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Garland had seven goals and 11 assists in the first 25 games of the season under Travis Green and has the exact same stats in 40 games under Bruce Boudreau. Garland’s individual scoring chances per 60 have gone up since playing for Boudreau but he’s seen his shot rate drop from 10.25/60 to 9.28/60.
It’s an interesting situation as Garland looks like he provides so much value to the Canucks at five-on-five but there’s something about his game that doesn’t seem to thrive with Boudreau behind the bench. These past 17 games have obviously been tough for Garland, who continues to shoot and get scoring chances but can’t seem to buy a goal. Garland is far and away ahead of every other Canuck when it comes to shots on net at five-on-five — he has 153 shots on net with Tanner Pearson the closest to him with 129 shots.
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The takeaway here is that Garland doesn’t have the most accurate shot but by his shot chart, you can see that he attempts a ton of shots from in tight.
With many questions around Garland’s fit with this team, the thought of him being a trade piece in the offseason makes a lot of sense. Garland is on a good contract for the next four seasons and teams that are looking for a boost could acquire Garland if they are willing to move on from a right-shot defenceman.
The Los Angeles Kings and New Jersey Devils have been two teams rumoured to be interested in Garland and both of those teams boast a strong pool of prospects to offer in a trade proposal.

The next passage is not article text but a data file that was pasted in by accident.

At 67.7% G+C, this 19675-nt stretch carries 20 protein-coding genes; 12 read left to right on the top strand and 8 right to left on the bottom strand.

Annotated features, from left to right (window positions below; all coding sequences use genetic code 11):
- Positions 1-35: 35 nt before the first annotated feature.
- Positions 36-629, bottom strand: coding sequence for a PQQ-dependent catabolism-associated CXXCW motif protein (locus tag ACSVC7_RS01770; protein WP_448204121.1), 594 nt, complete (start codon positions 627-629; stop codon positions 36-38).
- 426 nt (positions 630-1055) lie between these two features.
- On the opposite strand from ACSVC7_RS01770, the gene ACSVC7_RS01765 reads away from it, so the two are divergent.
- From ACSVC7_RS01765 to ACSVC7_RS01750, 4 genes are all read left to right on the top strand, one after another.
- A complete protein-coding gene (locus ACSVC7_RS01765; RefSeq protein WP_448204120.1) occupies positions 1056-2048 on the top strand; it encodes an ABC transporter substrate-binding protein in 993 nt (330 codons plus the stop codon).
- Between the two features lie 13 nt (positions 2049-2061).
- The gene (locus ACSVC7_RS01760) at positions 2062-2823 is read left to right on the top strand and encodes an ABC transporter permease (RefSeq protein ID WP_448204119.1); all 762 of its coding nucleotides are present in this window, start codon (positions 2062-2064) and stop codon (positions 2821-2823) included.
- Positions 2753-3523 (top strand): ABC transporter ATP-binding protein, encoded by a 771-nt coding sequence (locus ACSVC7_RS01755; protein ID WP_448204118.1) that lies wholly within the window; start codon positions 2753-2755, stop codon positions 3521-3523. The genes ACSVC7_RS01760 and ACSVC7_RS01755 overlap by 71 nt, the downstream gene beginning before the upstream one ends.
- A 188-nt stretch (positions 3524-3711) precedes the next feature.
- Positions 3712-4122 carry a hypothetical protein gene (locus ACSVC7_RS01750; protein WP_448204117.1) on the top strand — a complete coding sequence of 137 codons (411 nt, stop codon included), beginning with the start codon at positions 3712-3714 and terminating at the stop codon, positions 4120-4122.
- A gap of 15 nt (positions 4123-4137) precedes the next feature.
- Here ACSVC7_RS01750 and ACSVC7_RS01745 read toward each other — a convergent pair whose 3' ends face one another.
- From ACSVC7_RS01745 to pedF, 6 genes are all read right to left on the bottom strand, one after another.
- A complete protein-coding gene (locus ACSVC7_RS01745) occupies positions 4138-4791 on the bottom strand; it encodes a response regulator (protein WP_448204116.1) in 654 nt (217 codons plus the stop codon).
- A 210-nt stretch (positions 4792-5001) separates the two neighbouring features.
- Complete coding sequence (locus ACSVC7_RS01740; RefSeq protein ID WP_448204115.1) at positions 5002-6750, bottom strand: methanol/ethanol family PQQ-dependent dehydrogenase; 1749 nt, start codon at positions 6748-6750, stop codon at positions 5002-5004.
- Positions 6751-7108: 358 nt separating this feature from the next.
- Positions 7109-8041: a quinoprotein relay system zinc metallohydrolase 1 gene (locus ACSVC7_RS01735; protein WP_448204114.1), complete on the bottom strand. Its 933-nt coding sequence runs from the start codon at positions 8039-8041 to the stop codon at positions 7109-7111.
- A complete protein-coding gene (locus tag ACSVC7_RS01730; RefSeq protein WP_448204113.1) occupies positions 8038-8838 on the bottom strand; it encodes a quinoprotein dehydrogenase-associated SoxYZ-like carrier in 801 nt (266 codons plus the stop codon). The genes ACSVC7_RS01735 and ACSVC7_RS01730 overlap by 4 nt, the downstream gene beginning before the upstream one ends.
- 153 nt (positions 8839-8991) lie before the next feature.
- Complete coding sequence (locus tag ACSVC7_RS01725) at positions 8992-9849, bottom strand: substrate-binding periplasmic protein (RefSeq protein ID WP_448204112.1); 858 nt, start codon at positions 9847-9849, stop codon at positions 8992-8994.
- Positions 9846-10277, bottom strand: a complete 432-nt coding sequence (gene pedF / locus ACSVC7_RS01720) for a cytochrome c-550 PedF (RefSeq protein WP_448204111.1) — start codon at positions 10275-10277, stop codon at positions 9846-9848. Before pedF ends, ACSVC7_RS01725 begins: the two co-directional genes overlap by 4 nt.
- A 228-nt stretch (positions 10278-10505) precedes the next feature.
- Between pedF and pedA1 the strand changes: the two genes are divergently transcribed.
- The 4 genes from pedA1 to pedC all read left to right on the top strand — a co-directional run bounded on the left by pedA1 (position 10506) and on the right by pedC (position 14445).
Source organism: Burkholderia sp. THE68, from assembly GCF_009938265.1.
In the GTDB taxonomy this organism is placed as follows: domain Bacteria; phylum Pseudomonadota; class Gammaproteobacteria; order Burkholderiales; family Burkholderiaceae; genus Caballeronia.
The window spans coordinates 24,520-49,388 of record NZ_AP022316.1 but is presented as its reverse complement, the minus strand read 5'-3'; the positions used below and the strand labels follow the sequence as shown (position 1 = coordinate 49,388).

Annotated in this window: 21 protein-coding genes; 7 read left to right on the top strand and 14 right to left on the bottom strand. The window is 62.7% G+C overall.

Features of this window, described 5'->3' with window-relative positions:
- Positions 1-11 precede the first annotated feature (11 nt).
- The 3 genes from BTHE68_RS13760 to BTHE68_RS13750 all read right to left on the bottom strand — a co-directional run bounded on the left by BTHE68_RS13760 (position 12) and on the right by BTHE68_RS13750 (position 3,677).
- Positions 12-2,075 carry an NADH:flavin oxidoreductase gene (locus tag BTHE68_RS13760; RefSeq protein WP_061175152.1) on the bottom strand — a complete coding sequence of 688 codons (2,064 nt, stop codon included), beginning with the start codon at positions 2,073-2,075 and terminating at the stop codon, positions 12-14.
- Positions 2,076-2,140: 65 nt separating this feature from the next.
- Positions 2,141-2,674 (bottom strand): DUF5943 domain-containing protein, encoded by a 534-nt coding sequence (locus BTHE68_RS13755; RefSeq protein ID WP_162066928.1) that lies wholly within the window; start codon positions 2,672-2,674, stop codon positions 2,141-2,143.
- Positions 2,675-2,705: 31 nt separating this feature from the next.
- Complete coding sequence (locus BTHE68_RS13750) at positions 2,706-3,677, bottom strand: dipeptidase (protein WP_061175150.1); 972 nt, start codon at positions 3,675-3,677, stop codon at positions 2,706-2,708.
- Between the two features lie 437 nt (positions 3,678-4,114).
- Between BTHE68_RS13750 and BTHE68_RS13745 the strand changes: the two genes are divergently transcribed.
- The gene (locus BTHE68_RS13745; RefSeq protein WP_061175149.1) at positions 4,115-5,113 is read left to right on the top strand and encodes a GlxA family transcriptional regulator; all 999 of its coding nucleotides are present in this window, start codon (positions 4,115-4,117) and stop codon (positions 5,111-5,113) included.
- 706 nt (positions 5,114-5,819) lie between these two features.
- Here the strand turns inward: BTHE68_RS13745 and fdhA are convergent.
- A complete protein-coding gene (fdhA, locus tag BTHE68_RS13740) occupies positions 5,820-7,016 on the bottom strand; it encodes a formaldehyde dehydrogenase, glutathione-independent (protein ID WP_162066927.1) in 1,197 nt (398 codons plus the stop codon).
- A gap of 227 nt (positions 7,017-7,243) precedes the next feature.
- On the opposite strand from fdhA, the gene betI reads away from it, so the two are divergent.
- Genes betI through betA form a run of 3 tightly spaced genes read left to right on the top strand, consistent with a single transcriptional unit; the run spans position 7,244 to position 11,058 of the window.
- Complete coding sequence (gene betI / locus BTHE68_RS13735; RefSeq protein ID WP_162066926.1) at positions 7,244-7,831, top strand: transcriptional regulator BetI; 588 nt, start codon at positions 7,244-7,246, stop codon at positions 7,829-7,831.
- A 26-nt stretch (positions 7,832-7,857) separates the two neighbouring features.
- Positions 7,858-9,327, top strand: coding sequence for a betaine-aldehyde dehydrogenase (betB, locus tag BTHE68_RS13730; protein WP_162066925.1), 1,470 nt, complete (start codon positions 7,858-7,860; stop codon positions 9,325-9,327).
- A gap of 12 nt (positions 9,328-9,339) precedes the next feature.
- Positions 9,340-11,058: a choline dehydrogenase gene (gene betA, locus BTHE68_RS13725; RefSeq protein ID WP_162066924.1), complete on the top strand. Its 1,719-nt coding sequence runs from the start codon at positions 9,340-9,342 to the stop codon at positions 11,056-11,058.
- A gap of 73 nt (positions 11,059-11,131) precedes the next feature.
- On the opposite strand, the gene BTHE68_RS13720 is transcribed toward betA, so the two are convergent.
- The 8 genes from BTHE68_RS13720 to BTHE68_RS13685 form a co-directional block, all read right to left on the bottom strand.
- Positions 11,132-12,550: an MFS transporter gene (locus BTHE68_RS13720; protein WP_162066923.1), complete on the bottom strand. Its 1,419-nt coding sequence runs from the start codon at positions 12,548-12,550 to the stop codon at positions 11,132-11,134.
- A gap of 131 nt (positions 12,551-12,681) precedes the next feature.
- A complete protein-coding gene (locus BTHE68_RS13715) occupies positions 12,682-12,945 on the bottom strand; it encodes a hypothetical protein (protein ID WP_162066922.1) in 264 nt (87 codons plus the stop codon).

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I still can’t quite put my finger on why Garland isn’t the best fit in Vancouver. Some nights he is the best player on the ice but there seem to be many other nights where he fades into the back row of the Canucks’ top-six forwards. Garland’s offence would be missed at five-on-five if he were to be traded but a player like Nils Höglander has shown that he is another winger who thrives at creating offence at five-on-five and could be the replacement for Garland next season. Vasily Podkolzin has been playing good hockey of late and is another option for the Canucks to try in the top-six if they move on from Garland this summer.
If a highly-touted right-shot defenceman prospect like Brock Faber, Helge Grans, Reilly Walsh or Sean Durzi is involved in the trade, the Canucks should definitely hear a team out on a trade offer. With Garland’s production at five-on-five, it’s going to take more than just a prospect to acquire the winger in a trade.
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Losing this much five-on-five production would hurt and it may be in the best interest of the Canucks to hold onto him, as there’s no rush to deal him with four years remaining on his contract. The simple logic remains on Garland — if a trade offer comes across the table that makes this team better now and into the future, you need to take the deal.
If that deal doesn’t come, the Canucks can return Garland to their lineup and let him continue to thrive at creating offence at five-on-five.
And heck, maybe we will see him get more power play time in the future to prove that he has even more value than he has shown this season.